ANKARA: The foreign ministers of Turkey and Greece met on Thursday for the first time since their dispute over energy exploration and territorial rights in the eastern Mediterranean, and agreed to hold bilateral talks on the issue, Turkish Foreign Minister Mevlut Cavusoglu said.
Turkey and Greece, both NATO members, sharply disagree over rights to potential energy resources and the extent of continental shelves in the eastern Mediterranean. Tensions simmered in August when Turkish and Greek warships collided, but later eased when Ankara and Athens agreed to resume talks.
On Thursday, Cavusoglu said he met with Greek counterpart Nikos Dendias on the sidelines of the Global Security Forum in the Slovak capital Bratislava for about 25 minutes.
“During this meeting, we agreed that exploratory talks and confidence building measures would be carried out in the coming period. Since Turkey will host this, we will suggest some dates for these meetings,” Cavusoglu said.
“I told him (Dendias) that it is beneficial to maintain dialogue even in the toughest conditions and we also agreed to do that,” he added.
Greece has accused Turkey of illegally carrying out seismic exploration in parts of the Mediterranean claimed by Athens and Cyprus, but Turkey says its operations are within international law and that it will not allow Athens and Nicosia’s “maximalist” claims to trap it in a narrow strip of waters dotted with Greek islands.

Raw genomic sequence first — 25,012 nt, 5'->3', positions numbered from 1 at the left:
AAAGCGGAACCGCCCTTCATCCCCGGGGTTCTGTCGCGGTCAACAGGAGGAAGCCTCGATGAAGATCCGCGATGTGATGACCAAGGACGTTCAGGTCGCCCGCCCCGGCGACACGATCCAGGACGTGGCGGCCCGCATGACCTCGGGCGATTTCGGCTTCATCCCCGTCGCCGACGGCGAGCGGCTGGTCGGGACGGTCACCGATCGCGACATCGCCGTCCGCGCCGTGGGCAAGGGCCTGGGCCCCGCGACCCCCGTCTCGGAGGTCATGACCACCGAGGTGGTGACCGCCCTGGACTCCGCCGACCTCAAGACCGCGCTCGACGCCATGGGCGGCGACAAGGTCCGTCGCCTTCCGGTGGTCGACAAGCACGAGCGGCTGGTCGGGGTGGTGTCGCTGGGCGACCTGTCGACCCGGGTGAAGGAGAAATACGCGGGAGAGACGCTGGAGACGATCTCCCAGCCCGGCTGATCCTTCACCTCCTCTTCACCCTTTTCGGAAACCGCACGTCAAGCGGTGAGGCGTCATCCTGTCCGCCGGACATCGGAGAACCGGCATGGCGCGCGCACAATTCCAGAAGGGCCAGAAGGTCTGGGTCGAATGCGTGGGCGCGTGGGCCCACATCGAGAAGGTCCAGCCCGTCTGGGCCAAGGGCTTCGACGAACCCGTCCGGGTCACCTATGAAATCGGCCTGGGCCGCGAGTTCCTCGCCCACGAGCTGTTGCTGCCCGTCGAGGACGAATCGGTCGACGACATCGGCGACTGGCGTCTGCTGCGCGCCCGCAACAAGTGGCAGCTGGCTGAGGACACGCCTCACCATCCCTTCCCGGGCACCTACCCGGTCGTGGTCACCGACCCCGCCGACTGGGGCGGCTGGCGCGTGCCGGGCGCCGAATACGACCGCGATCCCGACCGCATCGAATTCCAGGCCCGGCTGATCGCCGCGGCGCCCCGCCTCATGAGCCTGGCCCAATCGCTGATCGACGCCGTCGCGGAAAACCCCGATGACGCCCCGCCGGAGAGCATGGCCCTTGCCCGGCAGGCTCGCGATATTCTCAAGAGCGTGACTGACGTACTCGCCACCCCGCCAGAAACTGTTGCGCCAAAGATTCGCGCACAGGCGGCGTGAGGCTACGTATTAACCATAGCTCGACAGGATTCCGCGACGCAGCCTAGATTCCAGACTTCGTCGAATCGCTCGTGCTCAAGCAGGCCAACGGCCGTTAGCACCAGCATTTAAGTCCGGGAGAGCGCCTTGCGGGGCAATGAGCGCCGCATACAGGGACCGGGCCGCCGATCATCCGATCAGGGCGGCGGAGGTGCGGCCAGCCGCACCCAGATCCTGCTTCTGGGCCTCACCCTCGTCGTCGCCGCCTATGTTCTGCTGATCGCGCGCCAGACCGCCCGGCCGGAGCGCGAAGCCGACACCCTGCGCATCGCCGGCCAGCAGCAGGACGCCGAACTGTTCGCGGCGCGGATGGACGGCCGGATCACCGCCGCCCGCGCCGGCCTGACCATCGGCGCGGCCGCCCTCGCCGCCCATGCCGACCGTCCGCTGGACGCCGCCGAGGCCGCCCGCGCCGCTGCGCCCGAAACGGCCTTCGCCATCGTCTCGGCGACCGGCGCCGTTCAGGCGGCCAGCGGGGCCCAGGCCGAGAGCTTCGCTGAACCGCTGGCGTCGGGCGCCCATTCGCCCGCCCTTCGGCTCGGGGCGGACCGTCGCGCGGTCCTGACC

The ministers’ meeting came on the same day as Northern Cyprus reopened part of the beachfront of a resort abandoned since Turkey invaded the island in 1974, in a step supported by Ankara but condemned by Greek Cypriots and which has caused international concern.
Cavusoglu said he and Dendias also discussed the opening of the resort during their meeting and conveyed their views to each other.
Last month, Ankara withdrew its exploration vessel from contested waters to “allow for diplomacy” ahead of a European Union summit last week. After the summit the bloc said it would punish Turkey if it continued its operations in the region, in a move Ankara said further strained Turkey-EU ties.
On Thursday, Cavusoglu held a separate meeting with German Foreign Minister Heiko Maas in Bratislava, after which he said he had conveyed to Maas Turkey’s “disappointment” with the EU summit’s threat of sanctions if what it called Turkey’s “provocations” in the eastern Mediterranean persisted.
“Germany, Mrs Merkel and Heiko Maas did all they could, but the outcome is clear,” Cavusoglu said, referring to efforts by Berlin to mediate between Ankara and Athens.
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